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How a housing shortage is driving a renovation boom

By Paul Bennion · April 24 2017
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Invest

How a housing shortage is driving a renovation boom

By Paul Bennion
April 24 2017
Reading:
egg
egg
egg

How a housing shortage is driving a renovation boom

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By Paul Bennion · April 24 2017
Reading:
egg
egg
egg

The latest building approvals figures reveal an upswing in home renovations over the past five months.

During January 2017, spending on home renovation jumped to $661 million and has been on the increase since August 2016 when spending on home renovations totalled $625 million.

Overall, Australians are now spending on average $165 million every week on home renovations.

Spending on home renovations is particularly strong in the boom cities of Sydney and Melbourne where the supply of houses for sale is becoming a major concern for upgraders and investors.

This issue is highlighted by the fact the actual number of properties listed for sale in Sydney fell by 11.3 per cent during the year ending February 2017 according to the latest CoreLogic figures.

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The famine of housing supply in Sydney is further underlined by the fact that there are now fewer homes for sale in Sydney (21,207) compared to Perth (22,252) which has a much smaller population.

In particular, the lack of housing supply in the mid to upper end of the property markets in both these cities is encouraging more people to renovate.

Unable to find a suitable home to upgrade to, these property owners in the Sydney and Melbourne property markets are now deciding to simply upgrade their existing homes.

Property investors also face the same predicament as they are increasingly being forced to buy older homes for renovation purposes.

Typically, these investors plan to renovate the properties with a view to either sell them in the short term at an enhanced profit or keep them long term and boost rental returns through these renovations.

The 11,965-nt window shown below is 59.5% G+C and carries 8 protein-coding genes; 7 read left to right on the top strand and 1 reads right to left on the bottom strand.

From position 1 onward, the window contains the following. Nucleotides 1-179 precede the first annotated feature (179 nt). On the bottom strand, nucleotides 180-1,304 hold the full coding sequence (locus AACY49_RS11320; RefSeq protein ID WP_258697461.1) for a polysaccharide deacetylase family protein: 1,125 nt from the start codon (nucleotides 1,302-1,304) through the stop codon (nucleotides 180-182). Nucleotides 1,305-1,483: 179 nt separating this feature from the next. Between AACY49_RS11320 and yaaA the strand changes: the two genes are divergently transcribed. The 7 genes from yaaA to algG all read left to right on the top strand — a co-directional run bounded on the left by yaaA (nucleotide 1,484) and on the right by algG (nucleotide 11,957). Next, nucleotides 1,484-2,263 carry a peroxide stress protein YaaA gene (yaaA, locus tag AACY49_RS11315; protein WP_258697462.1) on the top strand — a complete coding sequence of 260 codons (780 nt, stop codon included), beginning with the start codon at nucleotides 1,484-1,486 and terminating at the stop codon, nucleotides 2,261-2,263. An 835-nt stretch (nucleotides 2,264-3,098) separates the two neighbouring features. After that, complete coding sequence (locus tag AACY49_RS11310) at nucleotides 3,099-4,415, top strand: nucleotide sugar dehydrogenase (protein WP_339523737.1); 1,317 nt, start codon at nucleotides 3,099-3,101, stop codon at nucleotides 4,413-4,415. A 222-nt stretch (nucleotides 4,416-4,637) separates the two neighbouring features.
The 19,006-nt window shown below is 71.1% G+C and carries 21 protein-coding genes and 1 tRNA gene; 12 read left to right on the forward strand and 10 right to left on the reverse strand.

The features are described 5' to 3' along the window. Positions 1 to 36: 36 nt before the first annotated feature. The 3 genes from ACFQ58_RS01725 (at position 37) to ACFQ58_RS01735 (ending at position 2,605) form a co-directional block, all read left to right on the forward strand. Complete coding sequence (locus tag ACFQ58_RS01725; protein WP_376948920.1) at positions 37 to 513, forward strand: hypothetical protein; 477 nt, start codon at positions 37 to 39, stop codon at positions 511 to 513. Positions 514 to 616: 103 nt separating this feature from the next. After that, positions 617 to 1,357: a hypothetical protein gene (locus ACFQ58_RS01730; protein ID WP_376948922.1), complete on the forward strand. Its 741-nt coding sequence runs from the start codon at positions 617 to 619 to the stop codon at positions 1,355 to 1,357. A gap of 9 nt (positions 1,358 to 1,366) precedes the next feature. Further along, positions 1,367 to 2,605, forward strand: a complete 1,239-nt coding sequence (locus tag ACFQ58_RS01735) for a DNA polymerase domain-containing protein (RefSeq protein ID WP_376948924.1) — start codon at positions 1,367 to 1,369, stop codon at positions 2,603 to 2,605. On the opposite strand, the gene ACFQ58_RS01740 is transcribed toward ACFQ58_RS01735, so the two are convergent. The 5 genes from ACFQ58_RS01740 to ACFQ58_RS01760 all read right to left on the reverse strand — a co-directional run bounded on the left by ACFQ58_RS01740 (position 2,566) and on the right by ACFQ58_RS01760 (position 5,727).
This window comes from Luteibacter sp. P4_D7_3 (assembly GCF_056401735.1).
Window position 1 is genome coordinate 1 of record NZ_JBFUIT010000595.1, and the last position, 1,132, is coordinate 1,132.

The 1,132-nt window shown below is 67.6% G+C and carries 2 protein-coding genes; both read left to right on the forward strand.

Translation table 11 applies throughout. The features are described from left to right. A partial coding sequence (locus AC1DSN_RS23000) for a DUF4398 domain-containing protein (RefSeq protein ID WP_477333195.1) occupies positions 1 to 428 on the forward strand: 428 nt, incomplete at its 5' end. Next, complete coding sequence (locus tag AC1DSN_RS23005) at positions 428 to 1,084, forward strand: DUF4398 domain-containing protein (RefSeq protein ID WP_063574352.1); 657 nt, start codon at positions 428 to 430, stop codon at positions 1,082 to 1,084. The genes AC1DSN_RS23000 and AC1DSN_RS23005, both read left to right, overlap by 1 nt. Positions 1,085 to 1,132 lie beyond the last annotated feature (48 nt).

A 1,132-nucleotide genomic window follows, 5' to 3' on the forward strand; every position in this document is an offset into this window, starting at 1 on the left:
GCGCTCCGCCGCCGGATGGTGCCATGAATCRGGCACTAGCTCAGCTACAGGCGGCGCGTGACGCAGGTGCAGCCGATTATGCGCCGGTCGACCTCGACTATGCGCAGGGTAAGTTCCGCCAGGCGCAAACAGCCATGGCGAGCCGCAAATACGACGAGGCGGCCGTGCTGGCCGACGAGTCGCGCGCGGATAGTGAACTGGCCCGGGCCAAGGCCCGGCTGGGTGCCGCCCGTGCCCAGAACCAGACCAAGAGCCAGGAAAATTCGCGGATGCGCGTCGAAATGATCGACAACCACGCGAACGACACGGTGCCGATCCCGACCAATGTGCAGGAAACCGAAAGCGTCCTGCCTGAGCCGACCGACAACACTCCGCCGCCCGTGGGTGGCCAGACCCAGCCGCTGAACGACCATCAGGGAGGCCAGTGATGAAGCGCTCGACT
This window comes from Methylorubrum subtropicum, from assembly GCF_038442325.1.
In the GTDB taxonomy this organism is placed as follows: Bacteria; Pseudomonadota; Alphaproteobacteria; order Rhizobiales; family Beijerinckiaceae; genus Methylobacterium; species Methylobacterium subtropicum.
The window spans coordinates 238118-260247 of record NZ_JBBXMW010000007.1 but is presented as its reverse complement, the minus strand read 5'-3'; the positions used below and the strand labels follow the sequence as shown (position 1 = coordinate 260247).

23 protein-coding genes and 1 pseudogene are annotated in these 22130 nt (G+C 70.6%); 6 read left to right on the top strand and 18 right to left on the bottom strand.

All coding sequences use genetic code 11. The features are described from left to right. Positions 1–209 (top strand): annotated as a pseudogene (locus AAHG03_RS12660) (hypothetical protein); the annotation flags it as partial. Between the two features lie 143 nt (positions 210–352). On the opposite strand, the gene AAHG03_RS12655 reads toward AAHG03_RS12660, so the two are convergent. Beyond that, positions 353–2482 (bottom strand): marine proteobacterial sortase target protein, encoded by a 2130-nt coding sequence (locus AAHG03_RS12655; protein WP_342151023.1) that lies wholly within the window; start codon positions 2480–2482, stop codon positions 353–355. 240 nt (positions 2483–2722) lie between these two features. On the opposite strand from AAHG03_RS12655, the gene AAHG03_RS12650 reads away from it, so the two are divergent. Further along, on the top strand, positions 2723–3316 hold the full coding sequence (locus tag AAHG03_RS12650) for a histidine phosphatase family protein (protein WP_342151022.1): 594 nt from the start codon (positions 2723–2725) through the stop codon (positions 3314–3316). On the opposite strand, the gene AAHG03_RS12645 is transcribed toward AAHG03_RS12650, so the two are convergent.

While home renovations can be a great way for investors to make money through property investment, they still need to do their homework before undertaking such as enterprise.

One trap is for property investors to overspend on renovations because they become emotionally attached to the property.

As a result, they risk over-capitalising the property which is one of the most common mistakes in real estate.

The danger with home renovations is that the investors can spend thousands of dollars improving their home only to find that when they sell their property, they cannot recover the money they spent.

In addition, many property investors fail to claim their full tax benefits relating to home renovations.

Unfortunately, many investors throw out many items without understanding that they may claim tax benefits on these materials at 100 per cent of its written down value in the year of disposal.

A typical amount spent on a home renovation can range from $30,000 to $60,000 for a basic refurbishment. However, an investor can qualify for both plant and capital works allowance as a tax deduction and the residual write off of the disposed item through tax depreciation benefits.

To qualify for these generous tax benefits, investors have to undertake a depreciation schedule for the property as near as to the date of purchase as possible.

Paul Bennion, managing director, DEPRO

How a housing shortage is driving a renovation boom
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